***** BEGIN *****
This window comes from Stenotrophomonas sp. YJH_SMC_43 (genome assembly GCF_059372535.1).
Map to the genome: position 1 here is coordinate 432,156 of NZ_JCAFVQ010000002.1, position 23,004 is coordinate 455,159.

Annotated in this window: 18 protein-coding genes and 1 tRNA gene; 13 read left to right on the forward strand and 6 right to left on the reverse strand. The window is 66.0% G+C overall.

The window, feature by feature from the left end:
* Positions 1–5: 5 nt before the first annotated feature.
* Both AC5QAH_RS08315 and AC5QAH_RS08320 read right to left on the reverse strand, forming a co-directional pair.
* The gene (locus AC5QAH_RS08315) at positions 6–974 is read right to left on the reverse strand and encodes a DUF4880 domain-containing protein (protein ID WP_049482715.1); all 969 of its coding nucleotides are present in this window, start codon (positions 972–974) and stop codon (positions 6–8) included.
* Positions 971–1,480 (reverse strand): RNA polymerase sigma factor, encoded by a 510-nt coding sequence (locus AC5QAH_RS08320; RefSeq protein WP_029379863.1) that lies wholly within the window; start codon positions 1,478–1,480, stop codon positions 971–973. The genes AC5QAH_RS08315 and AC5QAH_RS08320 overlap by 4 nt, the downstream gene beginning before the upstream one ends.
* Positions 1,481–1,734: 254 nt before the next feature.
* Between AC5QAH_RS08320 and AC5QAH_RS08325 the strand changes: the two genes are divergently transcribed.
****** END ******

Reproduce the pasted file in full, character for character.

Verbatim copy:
This window comes from Stenotrophomonas sp. YJH_SMC_43 (genome assembly GCF_059372535.1).
Map to the genome: position 1 here is coordinate 432,156 of NZ_JCAFVQ010000002.1, position 23,004 is coordinate 455,159.

Annotated in this window: 18 protein-coding genes and 1 tRNA gene; 13 read left to right on the forward strand and 6 right to left on the reverse strand. The window is 66.0% G+C overall.

The window, feature by feature from the left end:
* Positions 1–5: 5 nt before the first annotated feature.
* Both AC5QAH_RS08315 and AC5QAH_RS08320 read right to left on the reverse strand, forming a co-directional pair.
* The gene (locus AC5QAH_RS08315) at positions 6–974 is read right to left on the reverse strand and encodes a DUF4880 domain-containing protein (protein ID WP_049482715.1); all 969 of its coding nucleotides are present in this window, start codon (positions 972–974) and stop codon (positions 6–8) included.
* Positions 971–1,480 (reverse strand): RNA polymerase sigma factor, encoded by a 510-nt coding sequence (locus AC5QAH_RS08320; RefSeq protein WP_029379863.1) that lies wholly within the window; start codon positions 1,478–1,480, stop codon positions 971–973. The genes AC5QAH_RS08315 and AC5QAH_RS08320 overlap by 4 nt, the downstream gene beginning before the upstream one ends.
* Positions 1,481–1,734: 254 nt before the next feature.
* Between AC5QAH_RS08320 and AC5QAH_RS08325 the strand changes: the two genes are divergently transcribed.